After playing for more than 1 year I was almost arriving at the conclusion that I need a somewhat HH racket to make my smashes and clears more punchy with lesser effort. In a year I have to say I have got back to 90% of the form I used to have when I was 25. I can do all the strokes with right technique and desired result, but now (after trying CAB 8010 LT) I feel my even-balance racket does not give as much feel and stability/solidity.
Point taken - will play for some more time with my current racket, but just out of interest I would still like to know if anybody would like to share their experience (or opinion) playing with CAB 8000 Ti and VT 3 (while not comparing it to its more expensive Voltric siblings). Sadly all other members who play in our club don't have back-ups either so I'd like to keep this option open.
Why did a HL racket work better for you? Because your style is obviously more suited to a HL style. There is no shame in that. Of course, keep in mind that part of the difference that you feel when comparing other peoples rackets may lie in the strings. If your string job is old and loose, that is going to feel a lot different from a fresh, tight, even string job, no matter what the racket specifications.
As for what you should choose at this point for a second racket, my advice would be to get one of those that you have actually tried-out and liked. Where is the harm in that? There might be some greater, more perfect racket for you, yes. But for your sole back-up, it seems a safer bet to get something that you know you like.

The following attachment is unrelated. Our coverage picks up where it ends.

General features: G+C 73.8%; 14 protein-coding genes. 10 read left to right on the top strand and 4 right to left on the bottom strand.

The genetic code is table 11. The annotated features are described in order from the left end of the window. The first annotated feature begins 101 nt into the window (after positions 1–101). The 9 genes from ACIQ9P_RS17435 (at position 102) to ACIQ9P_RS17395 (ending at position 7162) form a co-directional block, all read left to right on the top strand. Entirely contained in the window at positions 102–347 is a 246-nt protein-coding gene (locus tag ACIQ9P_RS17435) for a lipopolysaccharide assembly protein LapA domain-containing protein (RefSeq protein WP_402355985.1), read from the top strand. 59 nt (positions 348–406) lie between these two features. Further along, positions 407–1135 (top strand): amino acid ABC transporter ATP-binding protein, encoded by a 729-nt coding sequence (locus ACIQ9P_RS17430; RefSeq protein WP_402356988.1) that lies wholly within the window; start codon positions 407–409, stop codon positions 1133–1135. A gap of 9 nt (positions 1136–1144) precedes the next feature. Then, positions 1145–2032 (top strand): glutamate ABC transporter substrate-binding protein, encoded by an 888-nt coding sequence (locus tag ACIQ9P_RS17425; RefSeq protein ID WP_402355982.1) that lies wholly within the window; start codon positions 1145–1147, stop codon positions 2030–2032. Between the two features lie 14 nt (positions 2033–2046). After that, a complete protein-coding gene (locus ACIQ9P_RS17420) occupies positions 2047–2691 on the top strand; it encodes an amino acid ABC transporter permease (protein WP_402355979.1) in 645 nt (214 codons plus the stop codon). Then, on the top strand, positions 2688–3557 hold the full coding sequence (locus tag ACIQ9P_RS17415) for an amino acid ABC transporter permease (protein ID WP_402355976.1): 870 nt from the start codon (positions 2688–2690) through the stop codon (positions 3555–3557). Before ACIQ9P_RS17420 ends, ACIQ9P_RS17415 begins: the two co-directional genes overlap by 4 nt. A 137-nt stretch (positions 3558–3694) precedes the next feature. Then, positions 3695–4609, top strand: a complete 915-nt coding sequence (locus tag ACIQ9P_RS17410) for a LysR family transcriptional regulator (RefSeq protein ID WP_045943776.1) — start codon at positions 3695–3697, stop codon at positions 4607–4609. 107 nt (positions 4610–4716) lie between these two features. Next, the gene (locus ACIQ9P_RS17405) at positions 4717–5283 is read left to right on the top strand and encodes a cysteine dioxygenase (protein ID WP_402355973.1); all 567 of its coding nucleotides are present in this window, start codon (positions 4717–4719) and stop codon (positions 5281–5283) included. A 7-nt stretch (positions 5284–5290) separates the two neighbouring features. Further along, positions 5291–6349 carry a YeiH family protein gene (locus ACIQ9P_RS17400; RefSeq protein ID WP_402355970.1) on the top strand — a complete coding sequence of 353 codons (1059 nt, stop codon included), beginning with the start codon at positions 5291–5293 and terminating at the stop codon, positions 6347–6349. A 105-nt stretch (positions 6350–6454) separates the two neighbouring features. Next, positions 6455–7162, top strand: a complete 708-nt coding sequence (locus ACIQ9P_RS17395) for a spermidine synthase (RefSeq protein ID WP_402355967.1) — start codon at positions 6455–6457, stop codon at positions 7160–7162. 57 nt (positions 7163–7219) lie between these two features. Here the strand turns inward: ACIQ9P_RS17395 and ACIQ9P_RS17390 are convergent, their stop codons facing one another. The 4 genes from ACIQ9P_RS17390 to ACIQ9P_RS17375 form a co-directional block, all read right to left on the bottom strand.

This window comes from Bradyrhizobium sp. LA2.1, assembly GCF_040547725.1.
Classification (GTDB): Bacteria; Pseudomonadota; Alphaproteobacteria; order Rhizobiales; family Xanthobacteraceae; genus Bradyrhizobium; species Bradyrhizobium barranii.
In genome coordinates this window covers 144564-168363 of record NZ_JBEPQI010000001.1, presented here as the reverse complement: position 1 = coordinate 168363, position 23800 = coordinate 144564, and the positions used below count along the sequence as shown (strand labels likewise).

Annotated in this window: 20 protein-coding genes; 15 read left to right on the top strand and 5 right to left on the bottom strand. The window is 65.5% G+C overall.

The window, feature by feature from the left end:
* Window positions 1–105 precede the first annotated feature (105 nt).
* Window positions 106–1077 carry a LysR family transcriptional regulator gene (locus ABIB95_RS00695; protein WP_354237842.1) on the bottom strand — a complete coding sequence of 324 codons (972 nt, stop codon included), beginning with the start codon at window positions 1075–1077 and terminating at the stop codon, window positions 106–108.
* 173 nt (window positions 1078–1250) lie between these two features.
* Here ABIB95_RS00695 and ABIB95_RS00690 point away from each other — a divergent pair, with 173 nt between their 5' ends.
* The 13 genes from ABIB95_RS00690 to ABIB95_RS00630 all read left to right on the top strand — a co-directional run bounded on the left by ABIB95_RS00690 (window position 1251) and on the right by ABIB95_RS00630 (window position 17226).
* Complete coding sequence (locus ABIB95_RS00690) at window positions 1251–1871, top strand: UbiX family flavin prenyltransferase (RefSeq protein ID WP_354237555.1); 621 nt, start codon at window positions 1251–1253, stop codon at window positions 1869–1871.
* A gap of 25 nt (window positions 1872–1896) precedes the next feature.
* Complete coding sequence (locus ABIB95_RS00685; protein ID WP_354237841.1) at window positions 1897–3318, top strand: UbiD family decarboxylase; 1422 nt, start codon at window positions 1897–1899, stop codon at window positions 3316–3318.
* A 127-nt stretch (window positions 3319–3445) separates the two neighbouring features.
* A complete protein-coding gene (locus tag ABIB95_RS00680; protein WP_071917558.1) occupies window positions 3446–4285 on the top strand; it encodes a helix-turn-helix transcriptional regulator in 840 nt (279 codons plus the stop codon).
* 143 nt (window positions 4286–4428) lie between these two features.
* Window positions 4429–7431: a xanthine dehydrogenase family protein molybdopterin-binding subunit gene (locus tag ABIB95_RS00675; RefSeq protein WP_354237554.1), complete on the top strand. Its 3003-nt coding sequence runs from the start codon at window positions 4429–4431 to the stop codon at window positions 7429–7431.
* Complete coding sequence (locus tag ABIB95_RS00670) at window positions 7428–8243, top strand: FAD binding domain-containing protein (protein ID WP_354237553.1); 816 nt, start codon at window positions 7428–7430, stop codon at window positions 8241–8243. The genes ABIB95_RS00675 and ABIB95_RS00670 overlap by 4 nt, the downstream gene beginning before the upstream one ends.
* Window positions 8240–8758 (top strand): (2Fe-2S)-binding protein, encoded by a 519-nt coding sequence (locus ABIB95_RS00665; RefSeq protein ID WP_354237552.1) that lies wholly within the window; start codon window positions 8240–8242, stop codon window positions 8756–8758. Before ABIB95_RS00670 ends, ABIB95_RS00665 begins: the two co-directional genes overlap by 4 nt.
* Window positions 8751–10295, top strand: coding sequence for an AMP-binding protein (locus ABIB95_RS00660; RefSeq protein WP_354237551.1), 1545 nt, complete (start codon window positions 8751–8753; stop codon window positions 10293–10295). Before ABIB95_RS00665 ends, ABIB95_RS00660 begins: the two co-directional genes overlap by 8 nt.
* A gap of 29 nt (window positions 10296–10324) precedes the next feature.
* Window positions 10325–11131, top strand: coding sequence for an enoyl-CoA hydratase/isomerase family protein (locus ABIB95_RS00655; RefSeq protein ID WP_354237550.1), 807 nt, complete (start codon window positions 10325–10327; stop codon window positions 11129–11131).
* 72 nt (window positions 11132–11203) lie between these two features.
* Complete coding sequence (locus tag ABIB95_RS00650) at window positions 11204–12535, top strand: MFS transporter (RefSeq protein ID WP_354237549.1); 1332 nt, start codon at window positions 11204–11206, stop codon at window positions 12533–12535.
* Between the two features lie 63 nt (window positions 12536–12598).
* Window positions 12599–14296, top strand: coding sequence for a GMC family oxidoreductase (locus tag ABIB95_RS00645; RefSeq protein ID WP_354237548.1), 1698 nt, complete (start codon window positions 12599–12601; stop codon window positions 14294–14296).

For weapons number 3-to-infinity: there will always be lots rackets for sale if your preferences change, as curiosity prods, and as the wallet allows.
Why did a HL racket work better for you? Because your style is obviously more suited to a HL style. There is no shame in that.
Of course I agree, and on the contrary perhaps my technique is developed enough to extract power from HL rackets?
Originally Posted by Fidget
Of course, keep in mind that part of the difference that you feel when comparing other peoples rackets may lie in the strings. If your string job is old and loose, that is going to feel a lot different from a fresh, tight, even string job, no matter what the racket specifications.
Hmm.. true and strings could play a big part to the feel. Mine is still strung with the stock strings which have loosened up quite a bit. Both the other rackets were strung with BG65 (not sure what tension though), though they may not make any difference to how the racket feels to swing.
For now this is my plan, stick with my current racket for the time being may be restring it with BG65 and compare.
However, since the CAB 8010 LT felt so good to swing and hit, I want to know if CAB 8000 Ti will feel the same? If yes, then it could be my safe bet.
Visited a local sports shop today, 8000 Ti doesn't seem to be available.
He did have CAB 8000 PLUS and CAB 6 Light. In the limited space I could just kind of wiggle the racket so couldn't get a good feel for the swing. Has anybody come across these rackets, what are the differences in feel?